There are at least 465 Indigenous COVID-19 cases across 42 communities and seven virus-related deaths, far above what is reported by Indigenous Services Canada (ISC), according to a report released Tuesday by the Yellowhead Institute.
A team of researchers supported by the Yellowhead Institute compiled the numbers by combing through media reports, band council updates to members, confidential local reports and obituaries.
“ISC continues to release numbers that don’t provide the whole picture,” said the Yellowhead Institute report.
“By only reporting what is happening on-reserve, the realities of Indigenous Peoples are erased. Indigenous Peoples do not only live on-reserve, nor do they live in ‘distinction-based’ silos in urban and rural places.”
The Yellowhead Institute is a think-tank based out of Ryerson University’s Faculty of Arts,
ISC has reported there were 183 COVID-19 cases on-reserve in five provinces, 18 hospitalizations and two deaths as of May 11.
ISC, which has admitted it has a data gap, reports only on-reserve COVID-19 cases and it relies on information either voluntarily provided by First Nations or from provincial and territorial health authorities.
Courtney Skye, a research fellow at the institute and author of the report, said the institute’s numbers are based on compiling on and off-reserve First Nations, Inuit and Métis COVID-19 cases.
“This is just the information available publicly,” said Skye.
“There are likely more cases.”
‘Patchwork of service’
The report said Indigenous people are subject to a patchwork of services and ongoing jurisdictional battles between Ottawa and the provinces that undermines data on the true impact of COVID-19 on Indigenous Peoples and communities, said the report.
“There is no agency or organization in Canada reliably recording and releasing COVID-19 data that indicates whether or not a person is Indigenous,” said the report.
“This patchwork of service is a direct result of colonialism . . . The jurisdictional fight between provinces and the federal government, where both claim the other is responsible for services, more often than not leaves Indigenous people without any services.”
Separately, CBC News has obtained numbers from the First Nations Health Authority (FNHA) in British Columbia that shows it is keeping track of off-reserve cases.
The FNHA provides health services to First Nations people in British Columbia under a tripartite agreement with B.C. and Ottawa.
A May 7 report from the FNHA, said that as of May 4 there were a total of 69 First Nations COVID-19 cases in B.C. — 37 in or near a community and 32 off-reserve.
ISC’s B.C. tally for that day matched the FNHA’s in-community tally, but excluded the off-reserve numbers.
The Yellowhead report said another example of the data gap exists in Saskatchewan, where the department reported 43 COVID-19 cases on reserve as of May 11.
The report notes there is a serious outbreak in the northern Saskatchewan community of La Loche. On Monday, the province reported 151 active COVID-19 cases in its Far North region, the majority of which are in the village and neighbouring Clearwater River Dene Nation.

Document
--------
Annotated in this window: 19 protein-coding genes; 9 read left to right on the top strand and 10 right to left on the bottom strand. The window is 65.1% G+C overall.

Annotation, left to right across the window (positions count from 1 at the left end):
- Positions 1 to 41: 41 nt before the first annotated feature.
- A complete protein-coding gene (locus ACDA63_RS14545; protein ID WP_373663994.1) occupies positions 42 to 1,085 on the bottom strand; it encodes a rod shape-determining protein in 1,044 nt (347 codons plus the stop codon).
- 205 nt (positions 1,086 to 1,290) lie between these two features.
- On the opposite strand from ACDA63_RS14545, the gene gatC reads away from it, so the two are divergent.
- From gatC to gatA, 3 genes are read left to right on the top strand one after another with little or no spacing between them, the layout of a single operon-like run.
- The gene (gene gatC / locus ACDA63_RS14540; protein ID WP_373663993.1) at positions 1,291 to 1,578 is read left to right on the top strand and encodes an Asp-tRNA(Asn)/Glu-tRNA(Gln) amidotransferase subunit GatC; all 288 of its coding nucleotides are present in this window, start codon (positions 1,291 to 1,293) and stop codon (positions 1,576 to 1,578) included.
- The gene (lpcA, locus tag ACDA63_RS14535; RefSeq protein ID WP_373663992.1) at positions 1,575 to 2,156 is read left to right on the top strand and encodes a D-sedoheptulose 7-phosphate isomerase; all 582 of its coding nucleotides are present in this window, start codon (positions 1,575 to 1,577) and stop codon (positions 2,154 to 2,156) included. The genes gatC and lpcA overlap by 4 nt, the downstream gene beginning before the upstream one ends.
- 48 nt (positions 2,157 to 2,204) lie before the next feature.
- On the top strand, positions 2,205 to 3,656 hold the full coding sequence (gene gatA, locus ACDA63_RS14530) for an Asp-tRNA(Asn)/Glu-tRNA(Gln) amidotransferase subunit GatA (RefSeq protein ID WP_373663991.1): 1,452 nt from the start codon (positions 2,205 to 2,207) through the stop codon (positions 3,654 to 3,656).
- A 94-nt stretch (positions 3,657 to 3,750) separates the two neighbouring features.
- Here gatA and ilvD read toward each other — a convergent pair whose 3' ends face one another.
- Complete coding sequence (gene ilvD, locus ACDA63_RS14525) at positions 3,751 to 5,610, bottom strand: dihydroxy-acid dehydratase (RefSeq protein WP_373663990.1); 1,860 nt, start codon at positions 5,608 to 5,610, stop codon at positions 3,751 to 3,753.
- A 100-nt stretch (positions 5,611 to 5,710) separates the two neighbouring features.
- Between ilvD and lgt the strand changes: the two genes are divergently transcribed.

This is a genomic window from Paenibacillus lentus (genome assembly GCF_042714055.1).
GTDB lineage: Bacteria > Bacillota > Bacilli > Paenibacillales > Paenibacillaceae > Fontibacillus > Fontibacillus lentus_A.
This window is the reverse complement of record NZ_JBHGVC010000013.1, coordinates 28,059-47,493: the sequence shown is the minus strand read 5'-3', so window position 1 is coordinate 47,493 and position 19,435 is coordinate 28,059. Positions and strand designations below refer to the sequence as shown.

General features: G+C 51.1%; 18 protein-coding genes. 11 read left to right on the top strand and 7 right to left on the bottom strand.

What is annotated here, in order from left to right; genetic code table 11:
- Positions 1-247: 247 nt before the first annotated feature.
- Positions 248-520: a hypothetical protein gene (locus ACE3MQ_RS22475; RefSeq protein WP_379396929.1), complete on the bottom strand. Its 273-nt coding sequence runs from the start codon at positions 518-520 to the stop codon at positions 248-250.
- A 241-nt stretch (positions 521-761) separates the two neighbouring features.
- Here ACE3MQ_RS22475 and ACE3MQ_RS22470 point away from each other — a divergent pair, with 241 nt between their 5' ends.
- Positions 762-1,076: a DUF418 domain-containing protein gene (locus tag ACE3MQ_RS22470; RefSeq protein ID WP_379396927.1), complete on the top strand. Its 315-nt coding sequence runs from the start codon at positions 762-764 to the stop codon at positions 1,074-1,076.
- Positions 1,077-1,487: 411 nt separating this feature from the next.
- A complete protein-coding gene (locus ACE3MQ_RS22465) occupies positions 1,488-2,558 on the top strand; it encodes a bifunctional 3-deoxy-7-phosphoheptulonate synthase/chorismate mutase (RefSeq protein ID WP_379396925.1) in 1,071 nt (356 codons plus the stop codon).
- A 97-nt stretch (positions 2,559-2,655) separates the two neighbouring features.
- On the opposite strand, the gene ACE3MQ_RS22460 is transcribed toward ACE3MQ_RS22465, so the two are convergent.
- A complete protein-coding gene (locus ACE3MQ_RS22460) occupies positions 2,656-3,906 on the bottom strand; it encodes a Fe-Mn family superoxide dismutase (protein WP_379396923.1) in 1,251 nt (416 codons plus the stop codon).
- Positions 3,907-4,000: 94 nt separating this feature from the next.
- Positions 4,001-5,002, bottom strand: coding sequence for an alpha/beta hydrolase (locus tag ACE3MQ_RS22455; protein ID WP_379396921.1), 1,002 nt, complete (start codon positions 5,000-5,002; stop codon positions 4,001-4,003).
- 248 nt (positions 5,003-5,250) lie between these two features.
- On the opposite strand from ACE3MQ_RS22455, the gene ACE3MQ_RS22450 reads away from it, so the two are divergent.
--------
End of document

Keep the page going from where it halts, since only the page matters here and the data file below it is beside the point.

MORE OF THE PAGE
“La Loche, often identified as a Dene community with reserves nearby, provides a glimpse into how taking a distinction-based approach is impractical when First Nations and Métis communities are so interconnected,” said the report.
“It is presumed that all … cases in La Loche are Indigenous people as the majority of the people in the community are Dene and Métis. Additionally, Saskatchewan is the only province with COVID-19 cases reported in Métis communities.”
Another gap exists in Ontario, where the Chiefs of Ontario organization is reporting 40 on-reserve cases and 75 off-reserve, according to the report.
On May 11, ISC reported 41 on-reserve cases in Ontario.
Indigenous Services Minister Marc Miller said he knows his department’s data is only partial as a result of jurisdictional challenges.
“What you get is a jurisdictional web that is difficult to navigate on a good day,” said Miller.
He said ISC knows how many COVID-19 test kits are made available to First Nations, Inuit, and Métis communities. It also receives information from First Nations that choose to report their numbers to the federal department.
“We will not report on a community that has chosen not to report its data, and it’s out of respect,” said Miller.
Miller said the department has a less reliable grip on how the COVID-19 pandemic has impacted Métis communities and First Nations populations off-reserve.
For that, he said, they rely almost exclusively on data that would be reported to ISC by the provinces based on their gathering of data that has broad ethno-cultural identifiers — and that don’t always get filled out.
“We communicate regularly with provinces and tell them the importance of having that data collection point with respect to ethno-cultural identifiers. It’s critical to getting a sense of how this epidemic is impacting and how we deal with it in the immediate term,” said Miller.
Quebec, for example, has an ethnocultural identifier used on testing forms that allows someone getting tested to self-identify as First Nations, Inuit, or living in a remote area that does not have access to a hospital.
Ontario has a box to check if you are First Nations, Inuit or Métis.
“I think we all could do more,” said Miller.
“Right now the data on Indigenous populations across Canada is partial, and the reflection of a divide that exists on-reserve and off-reserve but also with the various jurisdictional distinctions that exist in Canada.”
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